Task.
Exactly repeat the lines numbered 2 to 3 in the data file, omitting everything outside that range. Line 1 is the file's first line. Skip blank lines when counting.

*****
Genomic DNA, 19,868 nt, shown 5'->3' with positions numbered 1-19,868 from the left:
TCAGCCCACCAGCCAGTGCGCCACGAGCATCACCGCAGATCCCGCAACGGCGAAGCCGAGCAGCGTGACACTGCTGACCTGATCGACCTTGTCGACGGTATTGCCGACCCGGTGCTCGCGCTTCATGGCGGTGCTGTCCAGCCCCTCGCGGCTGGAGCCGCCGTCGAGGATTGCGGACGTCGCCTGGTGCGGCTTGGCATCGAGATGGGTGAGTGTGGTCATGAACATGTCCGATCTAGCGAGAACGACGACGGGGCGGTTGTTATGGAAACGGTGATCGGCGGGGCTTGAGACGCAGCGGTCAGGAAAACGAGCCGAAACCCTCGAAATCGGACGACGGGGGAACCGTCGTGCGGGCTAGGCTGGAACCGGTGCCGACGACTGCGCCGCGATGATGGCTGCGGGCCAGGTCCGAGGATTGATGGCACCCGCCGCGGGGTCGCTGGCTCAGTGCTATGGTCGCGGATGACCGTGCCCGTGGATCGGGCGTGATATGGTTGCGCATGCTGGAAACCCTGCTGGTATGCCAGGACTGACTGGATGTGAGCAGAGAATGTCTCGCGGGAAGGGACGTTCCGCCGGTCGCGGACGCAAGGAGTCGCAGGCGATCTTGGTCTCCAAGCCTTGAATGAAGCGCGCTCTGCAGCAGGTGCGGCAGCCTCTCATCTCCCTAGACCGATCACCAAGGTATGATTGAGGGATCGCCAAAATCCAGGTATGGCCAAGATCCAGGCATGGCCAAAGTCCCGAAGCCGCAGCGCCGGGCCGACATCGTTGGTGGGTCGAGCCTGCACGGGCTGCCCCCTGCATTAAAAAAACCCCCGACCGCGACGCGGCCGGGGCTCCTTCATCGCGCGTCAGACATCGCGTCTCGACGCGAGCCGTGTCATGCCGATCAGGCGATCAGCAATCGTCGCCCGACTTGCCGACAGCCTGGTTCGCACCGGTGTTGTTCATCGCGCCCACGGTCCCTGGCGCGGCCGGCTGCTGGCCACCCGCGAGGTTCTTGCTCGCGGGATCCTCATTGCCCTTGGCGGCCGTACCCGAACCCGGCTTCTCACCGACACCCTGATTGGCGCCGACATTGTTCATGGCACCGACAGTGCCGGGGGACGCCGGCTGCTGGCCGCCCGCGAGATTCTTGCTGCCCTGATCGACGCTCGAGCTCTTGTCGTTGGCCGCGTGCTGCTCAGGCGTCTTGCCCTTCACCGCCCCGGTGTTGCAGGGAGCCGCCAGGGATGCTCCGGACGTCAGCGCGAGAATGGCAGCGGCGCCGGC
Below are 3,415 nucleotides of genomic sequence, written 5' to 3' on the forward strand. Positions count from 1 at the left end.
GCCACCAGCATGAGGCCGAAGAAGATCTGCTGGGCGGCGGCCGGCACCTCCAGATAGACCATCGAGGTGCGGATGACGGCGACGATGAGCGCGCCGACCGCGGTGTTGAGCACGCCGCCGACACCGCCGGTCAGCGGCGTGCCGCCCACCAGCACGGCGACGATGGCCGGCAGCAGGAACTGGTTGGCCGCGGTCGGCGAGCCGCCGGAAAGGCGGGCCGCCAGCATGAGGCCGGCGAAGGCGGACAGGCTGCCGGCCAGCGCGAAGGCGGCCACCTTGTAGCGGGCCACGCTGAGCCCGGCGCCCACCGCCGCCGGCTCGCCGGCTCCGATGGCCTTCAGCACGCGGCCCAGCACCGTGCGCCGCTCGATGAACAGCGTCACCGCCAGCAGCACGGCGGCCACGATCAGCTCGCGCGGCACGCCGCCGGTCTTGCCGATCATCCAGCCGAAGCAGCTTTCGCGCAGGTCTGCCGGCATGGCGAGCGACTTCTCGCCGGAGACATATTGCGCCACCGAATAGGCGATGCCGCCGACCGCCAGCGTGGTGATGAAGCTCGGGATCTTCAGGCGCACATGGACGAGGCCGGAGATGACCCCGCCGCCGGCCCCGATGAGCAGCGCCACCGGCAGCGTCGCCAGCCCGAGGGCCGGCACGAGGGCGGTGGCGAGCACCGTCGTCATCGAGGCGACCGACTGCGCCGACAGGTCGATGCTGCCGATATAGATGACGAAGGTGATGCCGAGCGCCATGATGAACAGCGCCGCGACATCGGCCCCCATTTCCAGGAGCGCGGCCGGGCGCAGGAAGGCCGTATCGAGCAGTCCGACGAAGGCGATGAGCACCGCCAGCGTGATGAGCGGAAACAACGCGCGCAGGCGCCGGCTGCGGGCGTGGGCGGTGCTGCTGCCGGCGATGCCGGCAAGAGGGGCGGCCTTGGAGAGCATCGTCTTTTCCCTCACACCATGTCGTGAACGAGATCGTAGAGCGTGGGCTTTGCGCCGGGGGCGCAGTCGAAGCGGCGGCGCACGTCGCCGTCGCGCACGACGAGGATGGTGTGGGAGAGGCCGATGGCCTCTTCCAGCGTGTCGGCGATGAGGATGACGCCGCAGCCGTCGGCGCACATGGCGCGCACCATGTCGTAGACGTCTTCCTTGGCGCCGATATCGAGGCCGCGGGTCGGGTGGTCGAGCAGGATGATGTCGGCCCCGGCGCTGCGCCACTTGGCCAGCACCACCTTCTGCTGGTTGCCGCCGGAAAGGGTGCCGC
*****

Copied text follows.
TCAGCCCACCAGCCAGTGCGCCACGAGCATCACCGCAGATCCCGCAACGGCGAAGCCGAGCAGCGTGACACTGCTGACCTGATCGACCTTGTCGACGGTATTGCCGACCCGGTGCTCGCGCTTCATGGCGGTGCTGTCCAGCCCCTCGCGGCTGGAGCCGCCGTCGAGGATTGCGGACGTCGCCTGGTGCGGCTTGGCATCGAGATGGGTGAGTGTGGTCATGAACATGTCCGATCTAGCGAGAACGACGACGGGGCGGTTGTTATGGAAACGGTGATCGGCGGGGCTTGAGACGCAGCGGTCAGGAAAACGAGCCGAAACCCTCGAAATCGGACGACGGGGGAACCGTCGTGCGGGCTAGGCTGGAACCGGTGCCGACGACTGCGCCGCGATGATGGCTGCGGGCCAGGTCCGAGGATTGATGGCACCCGCCGCGGGGTCGCTGGCTCAGTGCTATGGTCGCGGATGACCGTGCCCGTGGATCGGGCGTGATATGGTTGCGCATGCTGGAAACCCTGCTGGTATGCCAGGACTGACTGGATGTGAGCAGAGAATGTCTCGCGGGAAGGGACGTTCCGCCGGTCGCGGACGCAAGGAGTCGCAGGCGATCTTGGTCTCCAAGCCTTGAATGAAGCGCGCTCTGCAGCAGGTGCGGCAGCCTCTCATCTCCCTAGACCGATCACCAAGGTATGATTGAGGGATCGCCAAAATCCAGGTATGGCCAAGATCCAGGCATGGCCAAAGTCCCGAAGCCGCAGCGCCGGGCCGACATCGTTGGTGGGTCGAGCCTGCACGGGCTGCCCCCTGCATTAAAAAAACCCCCGACCGCGACGCGGCCGGGGCTCCTTCATCGCGCGTCAGACATCGCGTCTCGACGCGAGCCGTGTCATGCCGATCAGGCGATCAGCAATCGTCGCCCGACTTGCCGACAGCCTGGTTCGCACCGGTGTTGTTCATCGCGCCCACGGTCCCTGGCGCGGCCGGCTGCTGGCCACCCGCGAGGTTCTTGCTCGCGGGATCCTCATTGCCCTTGGCGGCCGTACCCGAACCCGGCTTCTCACCGACACCCTGATTGGCGCCGACATTGTTCATGGCACCGACAGTGCCGGGGGACGCCGGCTGCTGGCCGCCCGCGAGATTCTTGCTGCCCTGATCGACGCTCGAGCTCTTGTCGTTGGCCGCGTGCTGCTCAGGCGTCTTGCCCTTCACCGCCCCGGTGTTGCAGGGAGCCGCCAGGGATGCTCCGGACGTCAGCGCGAGAATGGCAGCGGCGCCGGC
Below are 3,415 nucleotides of genomic sequence, written 5' to 3' on the forward strand. Positions count from 1 at the left end.